Potassium is one of three alkaline components of the PRAL calculation for pH Balance Diet Score.
We need potassium for several functions in our bodies, and it is also important for balancing the effects of too much sodium. The risks of average diets in America are important, and so I turn to Harvard School of Public health once again to share modern nutrition thinking about potassium:
Most Americans consume far too much sodium and far too little potassium, an eating pattern that puts them at higher risk of heart disease and death. Making a few changes in food choices can help shift the balance. Potassium levels are naturally high in vegetables and fruits, and sodium levels are naturally low. Large amounts of sodium are often added to foods during processing. So choosing produce that is fresh or frozen, or choosing foods that have not had salt added in processing, can help curb dietary sodium and boost potassium.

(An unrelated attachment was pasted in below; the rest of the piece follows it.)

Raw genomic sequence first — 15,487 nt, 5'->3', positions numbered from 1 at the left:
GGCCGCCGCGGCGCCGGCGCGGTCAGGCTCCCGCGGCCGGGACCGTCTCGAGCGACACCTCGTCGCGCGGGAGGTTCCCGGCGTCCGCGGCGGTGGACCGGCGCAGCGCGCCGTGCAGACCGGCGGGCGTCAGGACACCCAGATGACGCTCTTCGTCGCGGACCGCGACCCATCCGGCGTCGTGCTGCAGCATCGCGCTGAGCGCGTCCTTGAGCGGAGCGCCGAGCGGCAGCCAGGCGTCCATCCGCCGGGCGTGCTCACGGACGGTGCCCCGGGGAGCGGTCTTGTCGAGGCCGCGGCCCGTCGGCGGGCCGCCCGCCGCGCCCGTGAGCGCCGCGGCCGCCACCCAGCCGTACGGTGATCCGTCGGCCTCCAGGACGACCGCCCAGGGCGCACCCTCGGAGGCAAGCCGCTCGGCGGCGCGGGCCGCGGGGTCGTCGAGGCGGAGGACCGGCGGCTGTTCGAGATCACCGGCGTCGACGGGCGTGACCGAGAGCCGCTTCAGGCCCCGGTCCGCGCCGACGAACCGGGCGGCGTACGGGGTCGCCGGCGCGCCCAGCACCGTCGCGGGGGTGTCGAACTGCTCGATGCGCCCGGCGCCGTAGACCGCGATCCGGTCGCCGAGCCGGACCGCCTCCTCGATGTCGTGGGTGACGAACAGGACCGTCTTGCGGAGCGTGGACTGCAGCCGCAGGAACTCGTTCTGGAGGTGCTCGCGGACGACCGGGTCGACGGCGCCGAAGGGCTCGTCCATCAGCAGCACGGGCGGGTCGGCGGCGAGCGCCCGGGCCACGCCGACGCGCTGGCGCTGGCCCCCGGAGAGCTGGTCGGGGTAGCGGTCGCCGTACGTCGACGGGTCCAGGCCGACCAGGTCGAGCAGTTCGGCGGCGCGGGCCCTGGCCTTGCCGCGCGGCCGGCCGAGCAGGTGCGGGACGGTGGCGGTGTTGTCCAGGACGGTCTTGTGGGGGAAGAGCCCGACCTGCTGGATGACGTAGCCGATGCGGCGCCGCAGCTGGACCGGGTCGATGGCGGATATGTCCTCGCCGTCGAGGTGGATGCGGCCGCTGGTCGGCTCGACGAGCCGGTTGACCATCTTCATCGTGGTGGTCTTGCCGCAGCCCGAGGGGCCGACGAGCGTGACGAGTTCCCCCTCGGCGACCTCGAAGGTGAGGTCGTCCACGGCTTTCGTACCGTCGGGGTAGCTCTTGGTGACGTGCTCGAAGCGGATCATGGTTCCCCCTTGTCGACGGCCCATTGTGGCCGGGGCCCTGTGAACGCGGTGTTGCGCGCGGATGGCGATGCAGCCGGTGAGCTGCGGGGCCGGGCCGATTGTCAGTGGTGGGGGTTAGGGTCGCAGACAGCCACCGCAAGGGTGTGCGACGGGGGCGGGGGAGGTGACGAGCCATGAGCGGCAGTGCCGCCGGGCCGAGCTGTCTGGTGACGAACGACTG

Potassium deficiency can lead to muscle weakness, , and slightly elevated blood pressure. On the other hand, too much potassium can also be bad for the heart, and kidney patients might need lower than normal intake. So what is normal potassium intake?